Because the sensor doesn’t carry any onboard batteries, it must be both read and powered simultaneously through a built-in antenna. Using a custom-made handheld device about the size of a TV remote, McAlpine’s team can “ping” that antenna with radio waves, causing it to resonate electronically and send back information that the device then uses to determine if bacteria are present.
Window on the Body
Right now the sensor can only detect gram-negative bacteria, the general class of bacteria responsible for periodontal disease. Once its detection ability is honed, it eventually might help dentists track exactly when and where certain bacteria are present in the mouth so that they can develop customized treatment plans for patients with chronic periodontal disease.
“A sensor like this could give you a panoramic view of what’s happening over a number of hours or even days,” says Gerard Kugel, D85, L93, a professor of prosthodontics and operative dentistry and associate dean for research at Tufts School of Dental Medicine. “If you could tell when bacteria levels are spiking, you could shape your course of treatment accordingly. For example, if I saw a patient had a high caries rate and their bacteria level was high for an entire week, I might put them on fluoride rinses and cavity varnishes, or even prescribe an antibiotic.”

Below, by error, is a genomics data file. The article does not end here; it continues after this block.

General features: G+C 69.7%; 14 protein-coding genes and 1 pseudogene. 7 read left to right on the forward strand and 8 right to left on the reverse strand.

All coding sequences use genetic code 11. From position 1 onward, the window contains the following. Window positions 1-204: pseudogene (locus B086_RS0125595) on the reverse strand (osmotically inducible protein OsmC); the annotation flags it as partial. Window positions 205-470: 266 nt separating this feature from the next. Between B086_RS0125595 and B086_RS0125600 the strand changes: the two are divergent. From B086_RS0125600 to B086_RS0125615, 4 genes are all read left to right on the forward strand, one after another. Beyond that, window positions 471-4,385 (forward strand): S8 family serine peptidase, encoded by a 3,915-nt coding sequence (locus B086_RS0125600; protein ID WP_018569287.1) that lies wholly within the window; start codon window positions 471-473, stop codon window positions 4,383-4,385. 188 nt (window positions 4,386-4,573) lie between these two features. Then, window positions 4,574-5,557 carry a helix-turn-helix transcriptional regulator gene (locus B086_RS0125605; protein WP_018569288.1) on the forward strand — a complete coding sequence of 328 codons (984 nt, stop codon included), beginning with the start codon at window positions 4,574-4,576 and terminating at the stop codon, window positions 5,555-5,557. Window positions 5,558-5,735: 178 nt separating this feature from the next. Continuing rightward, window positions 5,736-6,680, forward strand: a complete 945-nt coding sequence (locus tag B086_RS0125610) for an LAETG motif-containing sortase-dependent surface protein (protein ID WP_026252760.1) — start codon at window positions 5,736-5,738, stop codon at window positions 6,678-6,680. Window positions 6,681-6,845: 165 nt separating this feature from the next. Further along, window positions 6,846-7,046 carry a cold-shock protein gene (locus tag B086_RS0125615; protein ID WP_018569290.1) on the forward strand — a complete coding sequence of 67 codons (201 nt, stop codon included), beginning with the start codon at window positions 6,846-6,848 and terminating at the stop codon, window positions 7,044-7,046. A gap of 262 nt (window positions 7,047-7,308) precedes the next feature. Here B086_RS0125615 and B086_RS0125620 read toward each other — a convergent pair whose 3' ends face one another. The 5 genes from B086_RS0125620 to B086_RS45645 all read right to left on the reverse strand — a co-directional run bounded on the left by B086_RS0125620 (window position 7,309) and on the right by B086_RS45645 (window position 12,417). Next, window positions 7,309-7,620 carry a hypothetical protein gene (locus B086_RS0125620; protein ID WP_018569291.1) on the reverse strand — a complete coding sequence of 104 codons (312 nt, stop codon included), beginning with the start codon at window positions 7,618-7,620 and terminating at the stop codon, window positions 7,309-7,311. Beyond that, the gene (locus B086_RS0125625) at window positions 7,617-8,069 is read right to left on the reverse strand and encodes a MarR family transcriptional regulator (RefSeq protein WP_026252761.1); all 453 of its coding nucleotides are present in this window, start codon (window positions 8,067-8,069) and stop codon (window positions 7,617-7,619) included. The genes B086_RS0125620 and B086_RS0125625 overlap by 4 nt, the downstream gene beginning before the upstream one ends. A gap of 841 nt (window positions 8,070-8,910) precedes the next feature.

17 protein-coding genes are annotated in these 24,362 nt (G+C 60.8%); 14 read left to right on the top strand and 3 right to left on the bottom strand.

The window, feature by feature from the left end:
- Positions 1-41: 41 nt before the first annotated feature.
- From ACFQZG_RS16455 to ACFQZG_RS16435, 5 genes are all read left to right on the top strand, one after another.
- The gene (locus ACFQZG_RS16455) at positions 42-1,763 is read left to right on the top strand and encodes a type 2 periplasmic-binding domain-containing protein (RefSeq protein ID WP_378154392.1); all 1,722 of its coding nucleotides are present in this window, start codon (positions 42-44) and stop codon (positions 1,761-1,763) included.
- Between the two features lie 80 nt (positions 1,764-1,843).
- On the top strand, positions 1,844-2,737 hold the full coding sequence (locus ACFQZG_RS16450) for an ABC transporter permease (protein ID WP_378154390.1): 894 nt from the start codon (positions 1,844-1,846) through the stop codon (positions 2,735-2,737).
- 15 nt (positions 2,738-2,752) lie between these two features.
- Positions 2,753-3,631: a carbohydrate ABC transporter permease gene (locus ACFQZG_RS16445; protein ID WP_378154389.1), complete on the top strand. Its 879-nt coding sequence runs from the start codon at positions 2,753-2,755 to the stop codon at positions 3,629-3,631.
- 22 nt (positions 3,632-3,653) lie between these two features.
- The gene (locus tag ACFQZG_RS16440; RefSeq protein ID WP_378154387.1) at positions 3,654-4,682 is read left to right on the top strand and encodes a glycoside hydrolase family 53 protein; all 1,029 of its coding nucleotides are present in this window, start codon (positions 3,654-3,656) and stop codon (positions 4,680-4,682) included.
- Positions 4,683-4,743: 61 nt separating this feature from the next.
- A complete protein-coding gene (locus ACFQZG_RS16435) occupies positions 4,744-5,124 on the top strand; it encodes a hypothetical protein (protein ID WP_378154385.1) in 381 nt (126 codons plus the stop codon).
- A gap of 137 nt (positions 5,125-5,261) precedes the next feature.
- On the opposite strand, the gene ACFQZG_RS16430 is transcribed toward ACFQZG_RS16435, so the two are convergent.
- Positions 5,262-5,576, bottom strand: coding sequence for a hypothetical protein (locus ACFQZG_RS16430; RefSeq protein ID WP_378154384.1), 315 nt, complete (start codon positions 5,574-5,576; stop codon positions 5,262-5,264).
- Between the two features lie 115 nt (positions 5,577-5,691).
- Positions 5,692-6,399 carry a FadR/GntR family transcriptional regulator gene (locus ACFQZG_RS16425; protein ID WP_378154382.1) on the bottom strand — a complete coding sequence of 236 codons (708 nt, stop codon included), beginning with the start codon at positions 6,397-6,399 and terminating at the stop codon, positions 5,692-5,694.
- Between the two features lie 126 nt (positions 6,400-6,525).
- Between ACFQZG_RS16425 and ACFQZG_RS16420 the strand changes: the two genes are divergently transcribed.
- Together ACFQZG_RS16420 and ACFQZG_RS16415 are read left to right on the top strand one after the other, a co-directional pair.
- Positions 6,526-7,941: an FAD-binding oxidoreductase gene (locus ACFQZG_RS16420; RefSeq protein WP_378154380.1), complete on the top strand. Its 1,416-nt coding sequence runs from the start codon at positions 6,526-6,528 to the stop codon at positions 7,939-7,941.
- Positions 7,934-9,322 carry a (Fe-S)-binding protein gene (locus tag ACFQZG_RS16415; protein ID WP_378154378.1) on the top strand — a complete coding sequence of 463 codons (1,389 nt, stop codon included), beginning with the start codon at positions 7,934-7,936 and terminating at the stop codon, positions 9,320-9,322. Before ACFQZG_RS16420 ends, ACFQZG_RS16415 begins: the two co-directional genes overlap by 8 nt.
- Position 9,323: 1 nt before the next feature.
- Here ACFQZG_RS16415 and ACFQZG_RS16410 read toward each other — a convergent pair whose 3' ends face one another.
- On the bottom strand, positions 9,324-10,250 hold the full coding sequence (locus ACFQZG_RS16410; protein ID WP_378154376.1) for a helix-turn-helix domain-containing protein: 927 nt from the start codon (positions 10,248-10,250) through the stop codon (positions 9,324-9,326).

In addition to monitoring oral health, Kugel believes the tooth tattoo might be useful for monitoring a patient’s overall health. Biological markers for many diseases—from stomach ulcers to AIDS—appear in human saliva, he says. So if a sensor could be modified to react to those markers, it potentially could help dentists identify problems early on and refer patients to a physician before a condition becomes serious.
“The mouth is a window to the rest of the body,” Kugel says. “You can spot a lot of potential health problems through saliva, and it’s a much less invasive way to do diagnostic tests than drawing blood.”
Before the tooth tattoos can undergo clinical testing, however, researchers will have to overcome some limitations. In order for the sensor to detect specific strains of bacteria, McAlpine says, his team will need to create new peptides or similar molecules that bond with only one particular strain. Constructing those won’t be easy. McAlpine notes that he’ll need to work with biologists to build them from the ground up, a process that could require the development of entirely new methods for assembling organic molecules in the lab.
The sensor’s physical size is also a consideration: the prototype is a bit too large for use in humans (the team tested it on a cow tooth), so making the whole package smaller will be another challenge. And, Kugel notes, thickness is a factor, too. It’ll be important to determine if patients will accept having a foreign object, no matter how thin, attached to their teeth.
“People are very sensitive,” Kugel says. “They can feel objects in the mouth that are 50 or 60 microns across”—about the thickness of a sheet of paper. “If it’s at all irritating to a patient, he or she will complain about it. You’d need to make sure it’s actually comfortable enough to leave in place for long periods of time.”
David Levin is a freelance science writer based in Boston.